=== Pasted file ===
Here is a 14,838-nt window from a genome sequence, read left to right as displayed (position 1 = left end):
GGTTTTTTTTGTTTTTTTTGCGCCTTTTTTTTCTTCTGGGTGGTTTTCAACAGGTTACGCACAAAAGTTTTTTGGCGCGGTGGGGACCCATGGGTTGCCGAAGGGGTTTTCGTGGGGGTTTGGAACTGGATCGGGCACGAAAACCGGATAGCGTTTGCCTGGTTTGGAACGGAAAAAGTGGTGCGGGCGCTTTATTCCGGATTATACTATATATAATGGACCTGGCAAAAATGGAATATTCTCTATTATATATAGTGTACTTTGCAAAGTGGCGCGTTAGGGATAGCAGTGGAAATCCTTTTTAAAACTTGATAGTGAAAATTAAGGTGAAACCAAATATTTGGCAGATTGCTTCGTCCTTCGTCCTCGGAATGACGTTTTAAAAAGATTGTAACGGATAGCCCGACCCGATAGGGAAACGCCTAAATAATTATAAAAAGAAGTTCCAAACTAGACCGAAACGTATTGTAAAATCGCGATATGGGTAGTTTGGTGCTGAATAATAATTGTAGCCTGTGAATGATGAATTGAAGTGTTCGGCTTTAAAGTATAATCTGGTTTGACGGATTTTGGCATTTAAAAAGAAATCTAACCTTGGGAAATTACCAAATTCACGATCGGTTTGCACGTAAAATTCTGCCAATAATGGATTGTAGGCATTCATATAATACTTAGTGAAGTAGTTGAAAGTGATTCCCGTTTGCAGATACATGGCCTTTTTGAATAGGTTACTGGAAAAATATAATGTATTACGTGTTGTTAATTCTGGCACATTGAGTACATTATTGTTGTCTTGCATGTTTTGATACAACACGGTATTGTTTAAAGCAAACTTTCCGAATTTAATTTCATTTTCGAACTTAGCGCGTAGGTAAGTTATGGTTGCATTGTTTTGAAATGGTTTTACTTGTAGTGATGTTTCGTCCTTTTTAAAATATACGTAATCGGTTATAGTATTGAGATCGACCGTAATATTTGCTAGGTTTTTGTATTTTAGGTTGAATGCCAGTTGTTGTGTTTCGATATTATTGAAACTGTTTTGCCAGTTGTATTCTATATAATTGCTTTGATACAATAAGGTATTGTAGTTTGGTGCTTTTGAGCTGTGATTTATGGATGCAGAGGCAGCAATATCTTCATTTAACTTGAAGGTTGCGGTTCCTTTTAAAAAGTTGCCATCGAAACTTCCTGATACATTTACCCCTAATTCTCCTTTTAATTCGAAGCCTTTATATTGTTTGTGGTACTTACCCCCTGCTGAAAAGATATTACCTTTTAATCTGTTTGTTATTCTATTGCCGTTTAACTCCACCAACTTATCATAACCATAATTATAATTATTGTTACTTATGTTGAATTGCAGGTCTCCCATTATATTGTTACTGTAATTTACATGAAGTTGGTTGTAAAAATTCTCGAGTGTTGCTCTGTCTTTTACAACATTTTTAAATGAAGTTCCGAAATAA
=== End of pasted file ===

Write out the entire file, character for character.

Here is a 14,838-nt window from a genome sequence, read left to right as displayed (position 1 = left end):
GGTTTTTTTTGTTTTTTTTGCGCCTTTTTTTTCTTCTGGGTGGTTTTCAACAGGTTACGCACAAAAGTTTTTTGGCGCGGTGGGGACCCATGGGTTGCCGAAGGGGTTTTCGTGGGGGTTTGGAACTGGATCGGGCACGAAAACCGGATAGCGTTTGCCTGGTTTGGAACGGAAAAAGTGGTGCGGGCGCTTTATTCCGGATTATACTATATATAATGGACCTGGCAAAAATGGAATATTCTCTATTATATATAGTGTACTTTGCAAAGTGGCGCGTTAGGGATAGCAGTGGAAATCCTTTTTAAAACTTGATAGTGAAAATTAAGGTGAAACCAAATATTTGGCAGATTGCTTCGTCCTTCGTCCTCGGAATGACGTTTTAAAAAGATTGTAACGGATAGCCCGACCCGATAGGGAAACGCCTAAATAATTATAAAAAGAAGTTCCAAACTAGACCGAAACGTATTGTAAAATCGCGATATGGGTAGTTTGGTGCTGAATAATAATTGTAGCCTGTGAATGATGAATTGAAGTGTTCGGCTTTAAAGTATAATCTGGTTTGACGGATTTTGGCATTTAAAAAGAAATCTAACCTTGGGAAATTACCAAATTCACGATCGGTTTGCACGTAAAATTCTGCCAATAATGGATTGTAGGCATTCATATAATACTTAGTGAAGTAGTTGAAAGTGATTCCCGTTTGCAGATACATGGCCTTTTTGAATAGGTTACTGGAAAAATATAATGTATTACGTGTTGTTAATTCTGGCACATTGAGTACATTATTGTTGTCTTGCATGTTTTGATACAACACGGTATTGTTTAAAGCAAACTTTCCGAATTTAATTTCATTTTCGAACTTAGCGCGTAGGTAAGTTATGGTTGCATTGTTTTGAAATGGTTTTACTTGTAGTGATGTTTCGTCCTTTTTAAAATATACGTAATCGGTTATAGTATTGAGATCGACCGTAATATTTGCTAGGTTTTTGTATTTTAGGTTGAATGCCAGTTGTTGTGTTTCGATATTATTGAAACTGTTTTGCCAGTTGTATTCTATATAATTGCTTTGATACAATAAGGTATTGTAGTTTGGTGCTTTTGAGCTGTGATTTATGGATGCAGAGGCAGCAATATCTTCATTTAACTTGAAGGTTGCGGTTCCTTTTAAAAAGTTGCCATCGAAACTTCCTGATACATTTACCCCTAATTCTCCTTTTAATTCGAAGCCTTTATATTGTTTGTGGTACTTACCCCCTGCTGAAAAGATATTACCTTTTAATCTGTTTGTTATTCTATTGCCGTTTAACTCCACCAACTTATCATAACCATAATTATAATTATTGTTACTTATGTTGAATTGCAGGTCTCCCATTATATTGTTACTGTAATTTACATGAAGTTGGTTGTAAAAATTCTCGAGTGTTGCTCTGTCTTTTACAACATTTTTAAATGAAGTTCCGAAATAA